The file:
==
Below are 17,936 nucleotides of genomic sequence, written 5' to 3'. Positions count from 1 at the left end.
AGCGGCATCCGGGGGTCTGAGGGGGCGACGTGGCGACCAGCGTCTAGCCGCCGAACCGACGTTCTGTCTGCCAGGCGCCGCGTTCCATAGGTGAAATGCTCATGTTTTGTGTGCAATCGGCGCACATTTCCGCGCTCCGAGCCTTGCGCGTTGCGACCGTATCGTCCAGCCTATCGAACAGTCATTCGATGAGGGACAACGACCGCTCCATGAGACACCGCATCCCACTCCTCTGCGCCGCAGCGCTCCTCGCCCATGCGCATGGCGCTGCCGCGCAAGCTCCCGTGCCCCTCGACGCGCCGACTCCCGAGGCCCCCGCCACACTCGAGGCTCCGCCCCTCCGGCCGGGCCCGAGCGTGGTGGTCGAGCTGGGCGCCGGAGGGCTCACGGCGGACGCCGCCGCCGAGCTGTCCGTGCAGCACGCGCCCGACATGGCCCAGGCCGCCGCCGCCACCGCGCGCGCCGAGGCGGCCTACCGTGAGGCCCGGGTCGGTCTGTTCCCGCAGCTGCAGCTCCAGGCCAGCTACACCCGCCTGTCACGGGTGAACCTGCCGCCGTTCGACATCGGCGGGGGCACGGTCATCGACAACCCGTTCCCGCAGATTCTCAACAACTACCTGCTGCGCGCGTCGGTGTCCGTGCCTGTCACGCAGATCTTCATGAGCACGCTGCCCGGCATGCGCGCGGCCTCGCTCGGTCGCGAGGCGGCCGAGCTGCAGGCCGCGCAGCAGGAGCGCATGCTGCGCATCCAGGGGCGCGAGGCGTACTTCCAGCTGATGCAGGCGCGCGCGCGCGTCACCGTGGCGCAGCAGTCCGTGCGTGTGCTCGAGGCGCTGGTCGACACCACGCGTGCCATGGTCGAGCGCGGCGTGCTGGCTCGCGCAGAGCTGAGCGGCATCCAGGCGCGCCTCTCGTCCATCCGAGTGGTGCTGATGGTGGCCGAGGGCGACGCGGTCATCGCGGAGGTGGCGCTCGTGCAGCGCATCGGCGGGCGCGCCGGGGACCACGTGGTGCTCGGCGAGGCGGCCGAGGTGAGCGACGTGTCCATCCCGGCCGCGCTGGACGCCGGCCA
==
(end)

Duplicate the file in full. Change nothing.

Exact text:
Below are 17,936 nucleotides of genomic sequence, written 5' to 3'. Positions count from 1 at the left end.
AGCGGCATCCGGGGGTCTGAGGGGGCGACGTGGCGACCAGCGTCTAGCCGCCGAACCGACGTTCTGTCTGCCAGGCGCCGCGTTCCATAGGTGAAATGCTCATGTTTTGTGTGCAATCGGCGCACATTTCCGCGCTCCGAGCCTTGCGCGTTGCGACCGTATCGTCCAGCCTATCGAACAGTCATTCGATGAGGGACAACGACCGCTCCATGAGACACCGCATCCCACTCCTCTGCGCCGCAGCGCTCCTCGCCCATGCGCATGGCGCTGCCGCGCAAGCTCCCGTGCCCCTCGACGCGCCGACTCCCGAGGCCCCCGCCACACTCGAGGCTCCGCCCCTCCGGCCGGGCCCGAGCGTGGTGGTCGAGCTGGGCGCCGGAGGGCTCACGGCGGACGCCGCCGCCGAGCTGTCCGTGCAGCACGCGCCCGACATGGCCCAGGCCGCCGCCGCCACCGCGCGCGCCGAGGCGGCCTACCGTGAGGCCCGGGTCGGTCTGTTCCCGCAGCTGCAGCTCCAGGCCAGCTACACCCGCCTGTCACGGGTGAACCTGCCGCCGTTCGACATCGGCGGGGGCACGGTCATCGACAACCCGTTCCCGCAGATTCTCAACAACTACCTGCTGCGCGCGTCGGTGTCCGTGCCTGTCACGCAGATCTTCATGAGCACGCTGCCCGGCATGCGCGCGGCCTCGCTCGGTCGCGAGGCGGCCGAGCTGCAGGCCGCGCAGCAGGAGCGCATGCTGCGCATCCAGGGGCGCGAGGCGTACTTCCAGCTGATGCAGGCGCGCGCGCGCGTCACCGTGGCGCAGCAGTCCGTGCGTGTGCTCGAGGCGCTGGTCGACACCACGCGTGCCATGGTCGAGCGCGGCGTGCTGGCTCGCGCAGAGCTGAGCGGCATCCAGGCGCGCCTCTCGTCCATCCGAGTGGTGCTGATGGTGGCCGAGGGCGACGCGGTCATCGCGGAGGTGGCGCTCGTGCAGCGCATCGGCGGGCGCGCCGGGGACCACGTGGTGCTCGGCGAGGCGGCCGAGGTGAGCGACGTGTCCATCCCGGCCGCGCTGGACGCCGGCCA